Yesterday I presented at Toronto code camp a session on BDD + User Stories and what frameworks to use in the .net work to support the practice. The session went well and most of the feedback was extremely positive, even the negative points have been offered in a very constructive way and I really appreciate that.
The slides and all the code can be downloaded from my github repo here: http://github.com/hgarcia/DynamicProg/downloads
These are my opinions from the feedback received and how I felt given the talk:
57 persons in attendance that stay through the whole presentation, even with how hot it was in the room.
Lot’s of interest and questions at the end of the talk and one on ones after it.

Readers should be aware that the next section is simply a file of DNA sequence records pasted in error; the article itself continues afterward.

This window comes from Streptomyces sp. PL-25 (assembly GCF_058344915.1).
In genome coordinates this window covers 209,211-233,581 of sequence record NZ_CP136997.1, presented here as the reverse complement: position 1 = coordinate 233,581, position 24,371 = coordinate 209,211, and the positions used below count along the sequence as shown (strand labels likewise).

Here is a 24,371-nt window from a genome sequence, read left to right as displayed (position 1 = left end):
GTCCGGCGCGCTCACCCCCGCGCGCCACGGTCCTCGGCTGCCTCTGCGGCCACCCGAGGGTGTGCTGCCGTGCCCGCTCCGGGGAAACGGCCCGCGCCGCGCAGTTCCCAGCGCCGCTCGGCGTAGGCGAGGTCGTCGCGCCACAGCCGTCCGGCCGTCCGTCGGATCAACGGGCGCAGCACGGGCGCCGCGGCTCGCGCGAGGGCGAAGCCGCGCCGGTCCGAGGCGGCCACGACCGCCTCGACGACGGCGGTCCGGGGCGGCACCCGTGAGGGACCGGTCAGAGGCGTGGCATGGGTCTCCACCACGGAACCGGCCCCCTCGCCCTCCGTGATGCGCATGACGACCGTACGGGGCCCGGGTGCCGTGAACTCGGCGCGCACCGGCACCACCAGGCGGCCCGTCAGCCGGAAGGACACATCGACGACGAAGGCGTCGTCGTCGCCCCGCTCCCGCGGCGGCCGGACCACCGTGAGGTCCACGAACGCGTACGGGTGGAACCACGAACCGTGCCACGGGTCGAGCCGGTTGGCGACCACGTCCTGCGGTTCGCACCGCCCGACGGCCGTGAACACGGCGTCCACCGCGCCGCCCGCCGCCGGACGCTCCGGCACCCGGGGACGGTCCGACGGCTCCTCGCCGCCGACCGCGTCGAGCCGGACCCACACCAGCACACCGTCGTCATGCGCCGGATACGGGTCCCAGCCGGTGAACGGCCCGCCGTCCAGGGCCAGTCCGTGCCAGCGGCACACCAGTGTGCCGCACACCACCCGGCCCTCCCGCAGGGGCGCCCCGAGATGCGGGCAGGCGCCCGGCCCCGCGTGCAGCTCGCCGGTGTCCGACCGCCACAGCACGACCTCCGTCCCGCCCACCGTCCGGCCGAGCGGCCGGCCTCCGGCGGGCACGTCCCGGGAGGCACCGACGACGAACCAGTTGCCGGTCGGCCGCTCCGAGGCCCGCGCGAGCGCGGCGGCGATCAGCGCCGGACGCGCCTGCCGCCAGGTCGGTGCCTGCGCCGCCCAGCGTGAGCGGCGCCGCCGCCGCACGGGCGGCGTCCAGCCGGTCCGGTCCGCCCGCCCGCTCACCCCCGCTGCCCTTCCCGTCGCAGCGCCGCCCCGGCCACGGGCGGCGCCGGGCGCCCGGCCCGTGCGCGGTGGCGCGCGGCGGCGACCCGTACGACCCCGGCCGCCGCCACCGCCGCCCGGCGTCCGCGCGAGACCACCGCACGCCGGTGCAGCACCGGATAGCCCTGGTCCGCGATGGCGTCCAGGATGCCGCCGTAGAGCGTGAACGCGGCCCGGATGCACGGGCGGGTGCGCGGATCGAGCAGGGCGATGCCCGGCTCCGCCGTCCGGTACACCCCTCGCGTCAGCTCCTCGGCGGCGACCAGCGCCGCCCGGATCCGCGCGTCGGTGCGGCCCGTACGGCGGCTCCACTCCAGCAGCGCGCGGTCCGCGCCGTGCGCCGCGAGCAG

I need to remember to speak louder. What kills me is that I know about that but can’t seem to be able to manage my voice level. For the next time I will need to use some kind of amplification. More on that later.
I was a bit to ambitious and went overboard with the demos and the frameworks I showcase. I really didn’t want to leave any framework out so people can make their choice, but that may have actually been a bad thing, since I really didn’t focus deeply in any of them.
I show demos with SpecFlow, StoryQ, StorEvil and MSpec.
I didn’t cover/explain user stories as deeply as I should.
Some of attendees mentioned I was to fast, others to slow. I get that it depends when they wrote the feedback. I know I started slow and them I speed up to my normal speed (too fast). So I need to work hard on that as well and manage my speed.
I realize now that the title of the talk should have been more like: BDD frameworks in .net
Thanks to the organizers for the opportunity and everybody that attend my session.